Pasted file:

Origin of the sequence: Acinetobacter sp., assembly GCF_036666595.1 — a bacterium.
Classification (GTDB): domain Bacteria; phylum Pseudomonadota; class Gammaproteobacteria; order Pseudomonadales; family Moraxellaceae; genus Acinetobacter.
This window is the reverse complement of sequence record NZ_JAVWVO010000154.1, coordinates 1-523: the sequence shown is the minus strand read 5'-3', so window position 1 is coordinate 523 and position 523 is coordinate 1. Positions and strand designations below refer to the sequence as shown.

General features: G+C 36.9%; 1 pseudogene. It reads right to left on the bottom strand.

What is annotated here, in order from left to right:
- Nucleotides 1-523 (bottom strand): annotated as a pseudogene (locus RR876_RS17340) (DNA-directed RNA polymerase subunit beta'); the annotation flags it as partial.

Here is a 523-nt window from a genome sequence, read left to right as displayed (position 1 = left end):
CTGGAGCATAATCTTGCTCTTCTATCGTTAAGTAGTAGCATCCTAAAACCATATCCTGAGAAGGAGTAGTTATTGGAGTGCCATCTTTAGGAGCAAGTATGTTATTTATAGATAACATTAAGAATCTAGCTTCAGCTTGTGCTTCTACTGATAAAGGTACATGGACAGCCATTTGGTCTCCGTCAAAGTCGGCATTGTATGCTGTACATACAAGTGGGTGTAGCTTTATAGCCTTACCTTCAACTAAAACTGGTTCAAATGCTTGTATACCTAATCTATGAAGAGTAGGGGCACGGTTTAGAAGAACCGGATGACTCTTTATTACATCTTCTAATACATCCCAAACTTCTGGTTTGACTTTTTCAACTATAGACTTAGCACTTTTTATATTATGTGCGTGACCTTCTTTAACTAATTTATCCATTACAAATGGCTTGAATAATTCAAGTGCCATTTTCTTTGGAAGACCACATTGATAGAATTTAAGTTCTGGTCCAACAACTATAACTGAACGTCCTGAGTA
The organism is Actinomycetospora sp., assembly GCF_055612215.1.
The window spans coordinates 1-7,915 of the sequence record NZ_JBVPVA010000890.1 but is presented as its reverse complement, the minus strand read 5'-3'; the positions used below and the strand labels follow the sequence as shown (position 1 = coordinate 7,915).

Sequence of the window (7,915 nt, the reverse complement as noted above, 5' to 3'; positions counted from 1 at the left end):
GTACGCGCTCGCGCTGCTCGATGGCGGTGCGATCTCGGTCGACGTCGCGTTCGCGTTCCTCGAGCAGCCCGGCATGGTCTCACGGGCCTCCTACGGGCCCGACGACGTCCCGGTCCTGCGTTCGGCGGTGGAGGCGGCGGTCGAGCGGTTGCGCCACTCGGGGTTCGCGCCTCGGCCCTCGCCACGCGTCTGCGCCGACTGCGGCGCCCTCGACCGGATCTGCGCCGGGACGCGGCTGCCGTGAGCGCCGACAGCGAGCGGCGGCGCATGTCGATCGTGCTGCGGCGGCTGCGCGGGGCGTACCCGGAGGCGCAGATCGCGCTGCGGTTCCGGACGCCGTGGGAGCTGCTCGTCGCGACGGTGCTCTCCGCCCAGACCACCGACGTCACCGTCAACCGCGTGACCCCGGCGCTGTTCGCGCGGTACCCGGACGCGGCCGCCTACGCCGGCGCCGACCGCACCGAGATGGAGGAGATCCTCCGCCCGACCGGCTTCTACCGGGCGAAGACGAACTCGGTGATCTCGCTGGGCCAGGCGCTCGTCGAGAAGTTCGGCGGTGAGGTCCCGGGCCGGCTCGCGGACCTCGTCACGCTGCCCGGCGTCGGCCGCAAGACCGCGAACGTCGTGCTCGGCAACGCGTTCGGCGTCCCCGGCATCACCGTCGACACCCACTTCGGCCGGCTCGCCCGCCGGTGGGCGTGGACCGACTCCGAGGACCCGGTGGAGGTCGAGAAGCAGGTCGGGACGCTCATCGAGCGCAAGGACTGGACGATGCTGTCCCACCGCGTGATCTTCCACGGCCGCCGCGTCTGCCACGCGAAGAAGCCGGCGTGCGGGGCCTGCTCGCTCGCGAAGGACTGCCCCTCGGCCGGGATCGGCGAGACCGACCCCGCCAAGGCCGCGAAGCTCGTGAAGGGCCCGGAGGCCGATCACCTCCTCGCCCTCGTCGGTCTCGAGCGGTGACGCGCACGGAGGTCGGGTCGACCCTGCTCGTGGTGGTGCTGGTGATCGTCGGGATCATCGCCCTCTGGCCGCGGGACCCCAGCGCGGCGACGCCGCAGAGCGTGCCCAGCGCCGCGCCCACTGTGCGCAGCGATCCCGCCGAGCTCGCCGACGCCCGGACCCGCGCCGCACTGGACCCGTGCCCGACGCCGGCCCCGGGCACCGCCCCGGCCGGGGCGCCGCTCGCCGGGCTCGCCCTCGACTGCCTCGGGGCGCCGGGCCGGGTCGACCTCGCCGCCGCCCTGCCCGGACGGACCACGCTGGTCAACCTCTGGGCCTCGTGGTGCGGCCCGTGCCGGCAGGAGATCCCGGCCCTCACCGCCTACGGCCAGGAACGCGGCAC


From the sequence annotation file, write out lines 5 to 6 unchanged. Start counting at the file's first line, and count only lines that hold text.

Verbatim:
What is annotated here, in order from left to right:
- Nucleotides 1-523 (bottom strand): annotated as a pseudogene (locus RR876_RS17340) (DNA-directed RNA polymerase subunit beta'); the annotation flags it as partial.